GOP-ers Leave Town For Inauguration

While millions descend on Washington for the historic inauguration of Barack Obama on January 20, some Republicans see it as an occasion to get out of town.

Out of power on both ends of Pennsylvania Ave and mostly out of favor on K Street, many emasculated elephants in the GOP herd will begin the Age of Obama with what amounts to an extended holiday vacation. Instead of fighting the quadrennial cold and what are expected to be record-setting crowds, they're heading out to greener pastures, with better temperatures, less hassle and more agreeable company.

“What better way to mark the Obama Inauguration (and his millions of adoring fans that will be in DC) than to get out of town to fabulous Las Vegas!” wrote Charlie Spies, a Republican lawyer and former CFO to Mitt Romney’s campaign in a blast email to GOP friends. “We hope you can join us for dinner and a fun evening on Monday, January 19th to celebrate the last few hours of our Republican president in the White House.”

Spies and his wife Lisa, a Republican fund-raiser, have gotten about 15 takers so far for this last supper or, as they billed it in the e-mail, their own “Inaugural in Exile.”

They’re far from alone. Others will usher in the new era from the slopes, the islands, the NFL playoffs and even on a serendipitously-timed honeymoon. Full Democratic control of Washington may be a bitter pill, but it’s easier to get down from a lodge, beach, 50-yard-line or, especially, honeymoon suite.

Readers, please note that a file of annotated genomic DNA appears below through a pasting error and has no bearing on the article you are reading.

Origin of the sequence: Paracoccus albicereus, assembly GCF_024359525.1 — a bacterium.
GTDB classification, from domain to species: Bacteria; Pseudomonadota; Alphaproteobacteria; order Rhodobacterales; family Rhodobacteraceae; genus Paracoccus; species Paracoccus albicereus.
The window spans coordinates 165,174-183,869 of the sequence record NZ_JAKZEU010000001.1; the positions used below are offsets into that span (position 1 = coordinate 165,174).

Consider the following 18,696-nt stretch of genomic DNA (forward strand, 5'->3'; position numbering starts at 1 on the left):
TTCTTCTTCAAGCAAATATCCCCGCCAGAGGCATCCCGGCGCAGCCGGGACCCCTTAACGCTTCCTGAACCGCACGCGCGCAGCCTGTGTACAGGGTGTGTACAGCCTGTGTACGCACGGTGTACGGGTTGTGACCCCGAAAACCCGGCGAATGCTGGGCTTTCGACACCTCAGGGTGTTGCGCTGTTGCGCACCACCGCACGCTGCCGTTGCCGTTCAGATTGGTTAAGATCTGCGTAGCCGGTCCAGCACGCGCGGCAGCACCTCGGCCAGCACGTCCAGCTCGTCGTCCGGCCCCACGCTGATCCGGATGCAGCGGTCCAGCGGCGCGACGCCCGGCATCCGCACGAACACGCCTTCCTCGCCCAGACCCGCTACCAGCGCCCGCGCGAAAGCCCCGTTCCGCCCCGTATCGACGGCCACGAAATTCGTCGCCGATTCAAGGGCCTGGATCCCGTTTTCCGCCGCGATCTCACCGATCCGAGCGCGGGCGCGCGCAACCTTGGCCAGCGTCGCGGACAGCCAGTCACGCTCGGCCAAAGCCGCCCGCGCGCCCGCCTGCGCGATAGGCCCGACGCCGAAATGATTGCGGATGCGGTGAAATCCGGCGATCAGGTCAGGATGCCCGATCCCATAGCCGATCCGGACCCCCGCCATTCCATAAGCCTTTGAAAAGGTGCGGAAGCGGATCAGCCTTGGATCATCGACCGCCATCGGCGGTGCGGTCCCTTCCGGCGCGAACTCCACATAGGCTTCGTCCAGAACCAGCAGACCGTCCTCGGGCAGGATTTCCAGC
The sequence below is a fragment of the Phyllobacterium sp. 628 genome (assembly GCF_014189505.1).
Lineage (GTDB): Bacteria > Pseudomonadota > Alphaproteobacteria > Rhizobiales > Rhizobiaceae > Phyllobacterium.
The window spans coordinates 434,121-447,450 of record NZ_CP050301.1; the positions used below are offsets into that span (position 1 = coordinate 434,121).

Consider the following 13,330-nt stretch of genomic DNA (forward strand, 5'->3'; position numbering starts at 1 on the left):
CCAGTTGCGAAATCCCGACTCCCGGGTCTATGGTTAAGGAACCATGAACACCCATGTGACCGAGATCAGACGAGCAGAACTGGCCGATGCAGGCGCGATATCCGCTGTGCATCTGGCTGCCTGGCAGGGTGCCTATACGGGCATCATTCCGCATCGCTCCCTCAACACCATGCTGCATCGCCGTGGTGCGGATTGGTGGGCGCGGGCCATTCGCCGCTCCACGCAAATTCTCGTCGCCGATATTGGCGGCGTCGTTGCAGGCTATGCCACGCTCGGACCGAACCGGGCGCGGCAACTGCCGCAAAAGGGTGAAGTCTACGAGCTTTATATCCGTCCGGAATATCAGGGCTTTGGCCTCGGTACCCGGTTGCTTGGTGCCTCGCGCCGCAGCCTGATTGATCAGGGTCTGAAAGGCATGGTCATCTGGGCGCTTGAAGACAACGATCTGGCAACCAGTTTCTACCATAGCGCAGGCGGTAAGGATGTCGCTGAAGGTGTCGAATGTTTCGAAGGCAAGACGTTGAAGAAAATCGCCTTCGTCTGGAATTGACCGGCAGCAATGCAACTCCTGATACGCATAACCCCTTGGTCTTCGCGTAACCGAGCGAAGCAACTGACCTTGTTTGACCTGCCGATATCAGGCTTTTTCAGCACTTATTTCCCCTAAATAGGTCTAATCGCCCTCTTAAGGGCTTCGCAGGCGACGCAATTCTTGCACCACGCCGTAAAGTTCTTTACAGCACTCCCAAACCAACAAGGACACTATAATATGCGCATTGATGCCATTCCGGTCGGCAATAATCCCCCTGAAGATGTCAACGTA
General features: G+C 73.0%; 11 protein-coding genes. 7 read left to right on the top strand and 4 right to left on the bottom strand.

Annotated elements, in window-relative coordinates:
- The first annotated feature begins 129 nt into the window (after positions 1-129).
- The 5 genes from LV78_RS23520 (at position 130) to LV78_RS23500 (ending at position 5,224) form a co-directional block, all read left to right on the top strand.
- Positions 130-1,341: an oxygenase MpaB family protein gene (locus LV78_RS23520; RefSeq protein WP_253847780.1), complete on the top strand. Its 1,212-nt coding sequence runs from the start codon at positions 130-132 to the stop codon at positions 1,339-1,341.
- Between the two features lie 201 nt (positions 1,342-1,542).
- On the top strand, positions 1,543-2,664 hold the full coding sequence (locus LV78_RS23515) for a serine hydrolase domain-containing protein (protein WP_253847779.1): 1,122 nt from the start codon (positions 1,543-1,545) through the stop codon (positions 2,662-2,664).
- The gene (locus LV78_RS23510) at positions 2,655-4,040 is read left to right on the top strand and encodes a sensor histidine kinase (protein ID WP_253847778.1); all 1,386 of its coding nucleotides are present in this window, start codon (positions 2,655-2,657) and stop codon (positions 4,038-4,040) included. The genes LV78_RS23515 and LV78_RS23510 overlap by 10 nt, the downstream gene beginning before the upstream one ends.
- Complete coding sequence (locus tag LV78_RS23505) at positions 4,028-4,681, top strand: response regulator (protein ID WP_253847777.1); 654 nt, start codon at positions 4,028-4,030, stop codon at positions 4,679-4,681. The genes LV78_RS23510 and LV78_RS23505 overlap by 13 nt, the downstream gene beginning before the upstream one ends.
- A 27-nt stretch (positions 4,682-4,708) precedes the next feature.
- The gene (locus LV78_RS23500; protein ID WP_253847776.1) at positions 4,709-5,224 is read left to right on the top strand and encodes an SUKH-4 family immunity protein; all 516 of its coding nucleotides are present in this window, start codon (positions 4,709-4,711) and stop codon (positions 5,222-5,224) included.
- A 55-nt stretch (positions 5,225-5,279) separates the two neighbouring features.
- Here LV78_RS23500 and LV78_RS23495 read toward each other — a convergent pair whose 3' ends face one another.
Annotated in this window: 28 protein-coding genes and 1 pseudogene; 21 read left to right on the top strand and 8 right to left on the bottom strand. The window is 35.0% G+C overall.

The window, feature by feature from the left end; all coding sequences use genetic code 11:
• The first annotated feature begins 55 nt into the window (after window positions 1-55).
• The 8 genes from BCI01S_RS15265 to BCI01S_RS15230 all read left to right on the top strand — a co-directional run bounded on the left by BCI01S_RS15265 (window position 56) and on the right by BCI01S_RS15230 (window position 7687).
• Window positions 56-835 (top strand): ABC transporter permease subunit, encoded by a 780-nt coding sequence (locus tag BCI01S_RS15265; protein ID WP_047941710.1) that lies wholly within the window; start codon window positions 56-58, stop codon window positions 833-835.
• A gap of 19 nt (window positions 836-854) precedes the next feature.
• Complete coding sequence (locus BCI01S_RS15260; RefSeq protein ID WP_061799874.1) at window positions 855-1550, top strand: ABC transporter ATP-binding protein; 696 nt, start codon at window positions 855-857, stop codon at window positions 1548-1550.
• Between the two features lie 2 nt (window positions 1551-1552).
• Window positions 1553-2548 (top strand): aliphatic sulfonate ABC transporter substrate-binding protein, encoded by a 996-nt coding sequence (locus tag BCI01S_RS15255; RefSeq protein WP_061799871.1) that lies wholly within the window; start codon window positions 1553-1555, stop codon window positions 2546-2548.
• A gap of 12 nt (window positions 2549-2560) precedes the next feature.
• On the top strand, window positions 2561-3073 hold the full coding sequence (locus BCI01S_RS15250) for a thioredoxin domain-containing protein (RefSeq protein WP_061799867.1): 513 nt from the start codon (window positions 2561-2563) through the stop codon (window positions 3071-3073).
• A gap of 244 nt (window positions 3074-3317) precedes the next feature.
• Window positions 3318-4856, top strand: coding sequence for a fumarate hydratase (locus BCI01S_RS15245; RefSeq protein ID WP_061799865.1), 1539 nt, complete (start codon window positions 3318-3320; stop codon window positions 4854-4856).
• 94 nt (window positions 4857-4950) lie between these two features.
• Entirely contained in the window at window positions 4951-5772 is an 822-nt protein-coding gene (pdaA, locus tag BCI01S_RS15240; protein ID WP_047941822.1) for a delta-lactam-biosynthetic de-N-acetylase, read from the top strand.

One Bush administration official who is heading to the Italian Alps explained the logic with precision in an e-mail: “1. I am out of a job on Jan 20 at noon, no better time to take a vacation. 2. I like skiing, and have not seen my whole family in almost a year, no better time to get home and ski for a week. 3. Why bunker up and be in this town for that week, when we all know that [the crowds] will be worse than [the] Cherry Blossom [Festival] or Memorial Day?”

Good capitalists that they are, some of these Republicans are among the Washingtonians looking to rent out their homes to well-heeled Democrats who will pony up for a place to stay.

One GOP aide to a well-known conservative despised by Democrats is hoping to head up to New York City and make a few bucks in the process—but is taking a page from Reagan’s “trust but verify” mantra.

“I want to rent my place out but don’t put my name next to that in case I do—don’t want people knowing they are staying in a [REDACTED] staffer’s place and trash[ing] the joint.”

Greg Crist, a GOP lobbyist who was willing to be named, said that “I will be pondering the future of my party at a remote location, aided in the conversation by my friend Jack Daniels.”

Other Republican, of course, are more open about their plans.

“I just booked my flight to Switzerland this morning,” crowed Jason Roe, a veteran GOP Hill staffer and campaign operative who now plies his trade on K St but will, along with his wife Patty, trade loafers for a snowboard that week. “As a lobbyist, I thought a neutral country like Switzerland would be appropriate."

Another Republican couple is taking a highly optimistic approach to the inauguration.